Although not many details are known about the life of Virgil, the work he left behind has earned him the prestige of being the greatest Roman poet and also amongst the composers of world’s greatest poems. Virgil is best known for his epic, The Aeneid which is modeled after Homer’s epic poems Iliad and Odyssey.
Financially sound and well-off, Virgil’s parents provided him with a good education. He studied in various places including Cremona, Milan and Rome, showing a specific interest in mathematics and medicine. He moved on to study law and rhetoric at the Academy of Epidius, Rome in 54 B.C. One of his classmates at the academy was Octavian, who would later become the Emperor Augustus and Virgil’s greatest supporter. After graduation, Virgil took up his first law case but did not take long to abandon the study of law and shift focus to studying philosophy.
Virgil studied with Epicurean philosopher Siro and began his career as a poet after fleeing to Naples due to the civil disturbances in 49 B.C. when Julius Caesar crossed the Rubicon River. He was at first known as an Alexandrian when he entered the literary circles. A group of poets who wrote poems inspired from the work of third-century Greek poets were known as Alexandrians. Although he had a house in Rome, Virgil spent most of his life in Campania and Sicily after his property was confiscated for veterans during the battle of Philippi in 42 B.C. However, it was restored later on the command of Octavian. Virgil spent the next four years composing pastoral poems, Eclogues and Georgics which was mostly about farming.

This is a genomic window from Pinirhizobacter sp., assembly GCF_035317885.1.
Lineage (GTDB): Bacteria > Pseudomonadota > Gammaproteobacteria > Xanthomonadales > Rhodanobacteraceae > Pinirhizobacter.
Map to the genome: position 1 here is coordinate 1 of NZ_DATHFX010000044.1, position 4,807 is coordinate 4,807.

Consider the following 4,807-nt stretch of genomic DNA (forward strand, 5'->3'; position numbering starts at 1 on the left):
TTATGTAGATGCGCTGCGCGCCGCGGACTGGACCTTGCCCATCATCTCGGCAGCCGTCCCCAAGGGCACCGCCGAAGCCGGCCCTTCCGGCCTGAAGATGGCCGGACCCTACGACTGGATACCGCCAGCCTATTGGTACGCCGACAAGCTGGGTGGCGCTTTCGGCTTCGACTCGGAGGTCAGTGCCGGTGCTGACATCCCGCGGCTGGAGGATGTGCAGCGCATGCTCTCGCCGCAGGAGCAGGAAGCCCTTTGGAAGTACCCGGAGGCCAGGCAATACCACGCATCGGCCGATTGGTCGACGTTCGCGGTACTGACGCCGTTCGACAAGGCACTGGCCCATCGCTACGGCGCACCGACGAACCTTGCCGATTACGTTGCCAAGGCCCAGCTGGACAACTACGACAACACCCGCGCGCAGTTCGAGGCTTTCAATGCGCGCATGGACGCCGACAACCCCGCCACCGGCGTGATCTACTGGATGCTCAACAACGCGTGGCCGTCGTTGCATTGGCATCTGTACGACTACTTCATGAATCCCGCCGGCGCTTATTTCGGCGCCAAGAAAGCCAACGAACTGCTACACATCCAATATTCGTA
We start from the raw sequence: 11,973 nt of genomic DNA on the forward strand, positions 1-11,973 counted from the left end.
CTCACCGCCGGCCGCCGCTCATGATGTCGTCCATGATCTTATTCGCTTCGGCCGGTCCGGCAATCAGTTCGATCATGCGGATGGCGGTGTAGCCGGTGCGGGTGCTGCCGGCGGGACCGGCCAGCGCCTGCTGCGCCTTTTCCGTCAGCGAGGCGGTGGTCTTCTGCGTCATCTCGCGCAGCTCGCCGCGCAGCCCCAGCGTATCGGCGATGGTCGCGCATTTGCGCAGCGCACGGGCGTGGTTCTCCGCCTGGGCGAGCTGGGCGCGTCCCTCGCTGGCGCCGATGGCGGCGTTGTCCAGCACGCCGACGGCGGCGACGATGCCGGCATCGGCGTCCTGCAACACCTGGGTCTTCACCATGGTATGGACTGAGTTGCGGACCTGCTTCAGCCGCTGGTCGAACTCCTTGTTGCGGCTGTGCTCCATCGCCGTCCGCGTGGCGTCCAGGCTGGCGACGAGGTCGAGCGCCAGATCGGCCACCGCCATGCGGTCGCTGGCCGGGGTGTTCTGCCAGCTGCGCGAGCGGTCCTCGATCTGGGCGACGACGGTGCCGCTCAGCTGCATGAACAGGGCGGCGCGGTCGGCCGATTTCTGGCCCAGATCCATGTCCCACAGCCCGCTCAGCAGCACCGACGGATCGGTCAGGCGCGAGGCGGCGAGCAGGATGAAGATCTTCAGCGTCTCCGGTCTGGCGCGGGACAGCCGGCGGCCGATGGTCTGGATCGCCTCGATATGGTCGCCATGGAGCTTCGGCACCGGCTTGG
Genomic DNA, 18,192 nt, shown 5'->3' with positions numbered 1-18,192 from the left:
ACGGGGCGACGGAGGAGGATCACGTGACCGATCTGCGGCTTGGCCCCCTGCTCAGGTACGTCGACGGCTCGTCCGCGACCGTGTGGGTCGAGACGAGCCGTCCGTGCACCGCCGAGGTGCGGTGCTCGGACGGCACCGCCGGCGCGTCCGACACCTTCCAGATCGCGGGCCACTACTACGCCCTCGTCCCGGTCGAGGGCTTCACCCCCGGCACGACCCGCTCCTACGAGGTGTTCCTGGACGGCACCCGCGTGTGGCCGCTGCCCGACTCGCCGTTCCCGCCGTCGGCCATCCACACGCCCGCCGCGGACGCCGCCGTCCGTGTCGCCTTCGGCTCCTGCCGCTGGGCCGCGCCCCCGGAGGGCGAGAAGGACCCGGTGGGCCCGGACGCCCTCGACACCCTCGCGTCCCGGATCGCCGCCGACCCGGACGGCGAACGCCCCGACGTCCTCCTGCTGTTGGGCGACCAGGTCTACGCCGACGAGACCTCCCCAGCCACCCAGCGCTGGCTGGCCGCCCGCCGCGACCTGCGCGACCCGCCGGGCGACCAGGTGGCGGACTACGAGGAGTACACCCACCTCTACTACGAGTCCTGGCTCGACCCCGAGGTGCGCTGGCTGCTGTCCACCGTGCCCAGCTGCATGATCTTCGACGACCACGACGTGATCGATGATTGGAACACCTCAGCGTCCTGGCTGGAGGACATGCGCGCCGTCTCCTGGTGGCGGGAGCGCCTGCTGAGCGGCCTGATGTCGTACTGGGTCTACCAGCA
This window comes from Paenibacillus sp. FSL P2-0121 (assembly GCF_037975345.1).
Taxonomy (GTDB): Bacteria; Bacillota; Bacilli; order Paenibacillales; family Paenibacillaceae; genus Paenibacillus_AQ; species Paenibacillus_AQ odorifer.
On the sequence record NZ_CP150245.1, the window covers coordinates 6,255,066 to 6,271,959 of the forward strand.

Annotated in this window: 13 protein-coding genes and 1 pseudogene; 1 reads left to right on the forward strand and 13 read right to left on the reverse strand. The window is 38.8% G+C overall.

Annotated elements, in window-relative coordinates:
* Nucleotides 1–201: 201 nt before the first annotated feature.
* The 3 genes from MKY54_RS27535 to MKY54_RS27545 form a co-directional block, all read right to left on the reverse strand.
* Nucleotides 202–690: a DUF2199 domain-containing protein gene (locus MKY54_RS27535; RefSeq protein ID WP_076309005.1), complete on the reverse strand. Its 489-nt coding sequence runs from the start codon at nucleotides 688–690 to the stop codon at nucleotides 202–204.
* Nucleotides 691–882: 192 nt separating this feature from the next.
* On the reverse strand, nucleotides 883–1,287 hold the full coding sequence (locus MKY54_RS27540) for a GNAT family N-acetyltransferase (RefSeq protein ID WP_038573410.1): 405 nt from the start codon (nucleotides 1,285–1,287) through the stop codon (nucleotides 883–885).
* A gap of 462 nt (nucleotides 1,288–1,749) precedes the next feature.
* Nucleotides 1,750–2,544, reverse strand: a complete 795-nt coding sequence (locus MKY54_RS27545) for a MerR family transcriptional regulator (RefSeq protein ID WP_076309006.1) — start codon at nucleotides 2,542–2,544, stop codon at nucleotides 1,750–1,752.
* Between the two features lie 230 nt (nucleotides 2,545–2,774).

30 B.C. onwards, Virgil spent the rest of his life composing The Aeneid, which was pressed upon him by Augustus Caesar. Augustus insisted Virgil to write about the glory and magnificence of Rome. The Aeneid became Rome’s national epic. Ironically, Virgil was never happy about writing the composition; he felt it was a task imposed upon him which he was bound to do as a religious and political duty. Unsatisfied with the manuscript, Virgil had wanted The Aeneid to be destroyed but Augustus did not let that happen and the poem was published posthumously. The Aeneid gained Virgil immense fame and a godlike persona after his death.
A journey to Italy and Megara with the Emperor proved to be fatal for Virgil. He died in 19 B.C. due to a fever he had contracted in Greece. He was laid to rest near Naples. Virgil was the voice of the Roman people who wanted to tell the world about the glory, significance and greatness of the Roman Empire, and the men who created it.